|Waiting to explode|
|Recording industry, site hosts at odds|
by Jack Karlis
Hey, people copy music and movies all the time. So what is all this fuss about?
Actually, the very concept is illegal because it violates good old copyright law. When you upload music to be taken by others, as you would on Napster, you have become a distributor. You can become a distributor legally, but you must first have permission from the artist and whomever else owns those rights. The problem being that many of us donít know Christina Aguilera any more personally than we do Bill Clinton.
Itís common knowledge that a bootleg is a reproduction of a song or concert that is unlicensed by the artist. You can be a bootlegger if you copy music, distribute it and keep the profit from it. If you pass a copied song or MP3 on to your friend, you got it...thatís bootlegging. If you sell it, then youíre asking for criminal prosecution. Even a copy for your own personal use in this case is still a copyright violation.
The recording industry is an absolute uproar over the MP3 phenomenon because not only is it losing money on this electronic prodigy and would stand to lose even more if the MP3 becomes more commonly used, but the actual artist receives no royalties whatsoever from an illegal copy. It also cuts out the production and manufacturing costs.
Before you make comparisons to blank audio and video tapes as well, keep two things in mind.
First, the Internet is such a dynamic medium for the message that it is changing the very way we communicate, shop, learn and our other daily functions. It is quick, efficient, mostly user-friendly and gives us the power of choice. Most importantly, however, is that for the most part, it is cheap. The cost of materials is relatively low for MP3s.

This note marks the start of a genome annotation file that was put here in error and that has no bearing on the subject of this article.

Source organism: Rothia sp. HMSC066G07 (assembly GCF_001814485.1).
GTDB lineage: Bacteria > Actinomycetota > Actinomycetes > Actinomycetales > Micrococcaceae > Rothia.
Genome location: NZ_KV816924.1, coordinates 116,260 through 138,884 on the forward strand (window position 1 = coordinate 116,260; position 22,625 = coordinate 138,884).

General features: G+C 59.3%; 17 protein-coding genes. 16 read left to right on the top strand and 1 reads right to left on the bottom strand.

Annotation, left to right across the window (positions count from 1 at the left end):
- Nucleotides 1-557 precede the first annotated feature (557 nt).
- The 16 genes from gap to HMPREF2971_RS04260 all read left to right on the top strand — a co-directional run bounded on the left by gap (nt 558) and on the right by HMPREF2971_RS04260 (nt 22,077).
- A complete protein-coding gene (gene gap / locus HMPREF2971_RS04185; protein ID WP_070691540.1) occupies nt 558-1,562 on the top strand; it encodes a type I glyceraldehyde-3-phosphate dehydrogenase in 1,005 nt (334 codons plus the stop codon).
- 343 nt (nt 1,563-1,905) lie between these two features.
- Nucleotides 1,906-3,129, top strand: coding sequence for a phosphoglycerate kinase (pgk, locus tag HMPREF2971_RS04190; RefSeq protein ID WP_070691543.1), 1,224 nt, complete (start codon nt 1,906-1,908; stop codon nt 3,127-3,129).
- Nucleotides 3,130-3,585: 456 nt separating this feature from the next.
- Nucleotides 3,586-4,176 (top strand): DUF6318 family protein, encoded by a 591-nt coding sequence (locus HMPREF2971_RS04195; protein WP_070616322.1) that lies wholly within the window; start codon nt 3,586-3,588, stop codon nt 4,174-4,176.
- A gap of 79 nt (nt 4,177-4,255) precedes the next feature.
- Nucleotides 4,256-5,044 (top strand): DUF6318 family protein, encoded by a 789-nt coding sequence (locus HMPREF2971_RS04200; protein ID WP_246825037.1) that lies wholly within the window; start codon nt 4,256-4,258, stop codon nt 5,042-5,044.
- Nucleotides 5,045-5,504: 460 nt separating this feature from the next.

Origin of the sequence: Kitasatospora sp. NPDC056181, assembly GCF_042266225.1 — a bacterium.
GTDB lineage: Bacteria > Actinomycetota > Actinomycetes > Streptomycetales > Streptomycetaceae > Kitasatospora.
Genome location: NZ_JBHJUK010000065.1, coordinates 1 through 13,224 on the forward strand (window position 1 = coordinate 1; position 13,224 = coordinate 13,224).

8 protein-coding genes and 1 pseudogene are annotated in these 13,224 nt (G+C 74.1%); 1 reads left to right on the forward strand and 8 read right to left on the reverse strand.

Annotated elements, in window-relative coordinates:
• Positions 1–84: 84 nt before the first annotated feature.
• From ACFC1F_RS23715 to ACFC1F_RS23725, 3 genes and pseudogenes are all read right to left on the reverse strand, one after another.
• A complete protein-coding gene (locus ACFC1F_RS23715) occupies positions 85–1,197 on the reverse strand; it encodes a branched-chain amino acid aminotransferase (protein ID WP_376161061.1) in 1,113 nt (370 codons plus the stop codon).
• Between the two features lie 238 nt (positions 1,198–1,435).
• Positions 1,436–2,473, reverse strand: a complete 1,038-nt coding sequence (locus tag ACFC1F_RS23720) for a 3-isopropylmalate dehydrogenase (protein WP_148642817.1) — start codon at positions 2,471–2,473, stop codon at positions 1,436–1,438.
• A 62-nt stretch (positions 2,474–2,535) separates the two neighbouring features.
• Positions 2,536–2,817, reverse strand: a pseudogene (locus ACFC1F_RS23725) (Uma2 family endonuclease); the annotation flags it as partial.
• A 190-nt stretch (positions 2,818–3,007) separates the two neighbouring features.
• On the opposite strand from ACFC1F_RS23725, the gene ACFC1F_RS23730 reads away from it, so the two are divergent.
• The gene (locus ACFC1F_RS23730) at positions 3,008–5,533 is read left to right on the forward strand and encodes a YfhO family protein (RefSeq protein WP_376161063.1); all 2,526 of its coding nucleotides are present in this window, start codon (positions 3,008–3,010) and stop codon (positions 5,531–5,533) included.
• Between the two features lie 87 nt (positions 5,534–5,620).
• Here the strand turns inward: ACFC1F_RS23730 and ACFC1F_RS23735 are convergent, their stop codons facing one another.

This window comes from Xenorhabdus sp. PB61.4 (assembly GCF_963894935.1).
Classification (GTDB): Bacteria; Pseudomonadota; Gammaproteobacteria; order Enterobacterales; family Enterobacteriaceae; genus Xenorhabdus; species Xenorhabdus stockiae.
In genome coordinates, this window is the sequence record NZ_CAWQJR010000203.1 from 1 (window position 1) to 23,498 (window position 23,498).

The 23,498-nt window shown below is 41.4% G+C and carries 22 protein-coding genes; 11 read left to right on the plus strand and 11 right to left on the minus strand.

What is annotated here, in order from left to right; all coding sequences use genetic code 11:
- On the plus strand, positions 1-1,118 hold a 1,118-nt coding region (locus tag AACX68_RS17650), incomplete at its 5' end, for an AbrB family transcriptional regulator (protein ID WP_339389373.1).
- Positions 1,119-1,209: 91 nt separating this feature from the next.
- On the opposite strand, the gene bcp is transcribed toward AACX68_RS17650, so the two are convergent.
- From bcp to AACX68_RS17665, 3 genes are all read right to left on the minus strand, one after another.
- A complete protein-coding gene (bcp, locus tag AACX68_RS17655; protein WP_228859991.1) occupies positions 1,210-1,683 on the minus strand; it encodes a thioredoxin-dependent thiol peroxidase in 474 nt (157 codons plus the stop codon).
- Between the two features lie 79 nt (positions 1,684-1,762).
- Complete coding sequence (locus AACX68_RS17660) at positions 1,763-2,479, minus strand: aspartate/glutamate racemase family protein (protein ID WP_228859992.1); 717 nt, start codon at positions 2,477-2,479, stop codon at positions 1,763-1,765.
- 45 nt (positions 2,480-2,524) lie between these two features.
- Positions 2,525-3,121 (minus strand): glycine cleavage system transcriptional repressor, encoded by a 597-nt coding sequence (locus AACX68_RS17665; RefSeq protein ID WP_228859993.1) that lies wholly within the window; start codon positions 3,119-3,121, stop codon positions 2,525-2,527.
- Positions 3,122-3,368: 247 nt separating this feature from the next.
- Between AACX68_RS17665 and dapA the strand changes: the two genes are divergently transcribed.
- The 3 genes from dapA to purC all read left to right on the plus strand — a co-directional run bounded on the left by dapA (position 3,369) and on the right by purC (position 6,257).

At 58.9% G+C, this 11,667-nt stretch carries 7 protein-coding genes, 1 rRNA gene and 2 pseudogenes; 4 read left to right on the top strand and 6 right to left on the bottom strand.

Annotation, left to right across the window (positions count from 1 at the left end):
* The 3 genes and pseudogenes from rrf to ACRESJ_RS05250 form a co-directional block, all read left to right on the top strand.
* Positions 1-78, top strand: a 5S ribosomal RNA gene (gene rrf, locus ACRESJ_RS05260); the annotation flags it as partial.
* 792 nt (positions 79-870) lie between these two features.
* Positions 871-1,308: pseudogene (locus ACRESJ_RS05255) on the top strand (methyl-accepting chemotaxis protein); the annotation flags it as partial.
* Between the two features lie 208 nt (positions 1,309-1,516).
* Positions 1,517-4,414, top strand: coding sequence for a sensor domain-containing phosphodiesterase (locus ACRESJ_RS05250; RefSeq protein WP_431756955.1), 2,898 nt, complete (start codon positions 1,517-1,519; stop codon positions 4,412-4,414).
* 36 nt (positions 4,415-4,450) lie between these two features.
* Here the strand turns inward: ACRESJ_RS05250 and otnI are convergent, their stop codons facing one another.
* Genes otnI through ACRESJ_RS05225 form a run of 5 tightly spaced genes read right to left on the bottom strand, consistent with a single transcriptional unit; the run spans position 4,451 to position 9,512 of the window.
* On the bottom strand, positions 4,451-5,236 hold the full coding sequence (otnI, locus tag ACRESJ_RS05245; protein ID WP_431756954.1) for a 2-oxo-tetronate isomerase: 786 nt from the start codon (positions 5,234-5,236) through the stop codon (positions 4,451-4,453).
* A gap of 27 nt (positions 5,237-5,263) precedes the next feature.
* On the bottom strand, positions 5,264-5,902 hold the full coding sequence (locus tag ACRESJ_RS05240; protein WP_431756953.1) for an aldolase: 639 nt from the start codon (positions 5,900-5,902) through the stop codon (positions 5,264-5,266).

Second, blank tapes and video cassettes took a larger chunk out of the recording industry than you may think. ďThe economics of the entire system actually collapsed and was only revived by the forced implementation of an entirely new audio format,the compact disc. A tax on all blank tapes and taping mechanisms was created in accordance with the 1992 Home Recording Act to offset lost revenues incurred by those taping records and CDs for home use,Ē said online columnist Adam Powell in a recent Webmonkey article. Thatís why the recording industry is hitting the panic button.
It has enlisted the help of numerous lawyers to shut down those sites that contain unlicensed MP3s and has even formed an evil empire of the bigger companies such as Sony, BMG, EMI, Universal/Polygram and Warner-Electric-Atlantic. This concentration of power called the RIAA (Recording Industry Association of America) is ready to strike down any of those sites that could severely damage its profit margins by holding MP3s for download. To show that they mean business, they sent out their legal compatriots on online witchhunts to seek and shut down those very sites.
In October of 1998, the RIAA filed for a temporary restraining order to prevent Diamond Multimedia from selling its Rio MP3 player. The RIAAís argument stated that even though most players are used just to play the MP3s, those same MP3s can also be uploaded back into a computer and distributed throughout the net. It was overturned of course as evidenced by the sales of the Rio now.
Not only is the RIAA ready to take these larger sites to court, but will prosecute individual users as well. It would be almost impossible for the RIAA to stop the total illegal use of MP3s although they have taken some small steps to prevent it from ever happening again. They figure that the inmates have escaped the asylum but the doors have been locked shut to prevent it from happening again.
So what can you do to protect yourself from any possible copyright infringement?
First, you should always look for fully-licensed material from the artist. These may run you as low as $.99, depending on how many songs you want. Some artists such as The Beastie Boys and Public Enemy have already taken advantage of this new source of revenue. So, instead of someone stealing just one song because the donít want to spend $15 for the whole compact disc, they can pay for the song they really want and the artist profits from it. The only party who loses out is the middle man.
Secondly, if you are going to download, ahem, ďfreeĒ material, make sure you only keep it on your hard drive for 24 hours and then remove it. Thatís as far as the law has progressed on this new dilemma.
Third, Donít be a bootlegger! Itís a civil offense punishable by a fine if you distribute music that you donít have the rights to. Itís a criminal offense to take that music to try and fatten up your bank account. You can not only end up paying a large amount of money back, but also serve jailtime.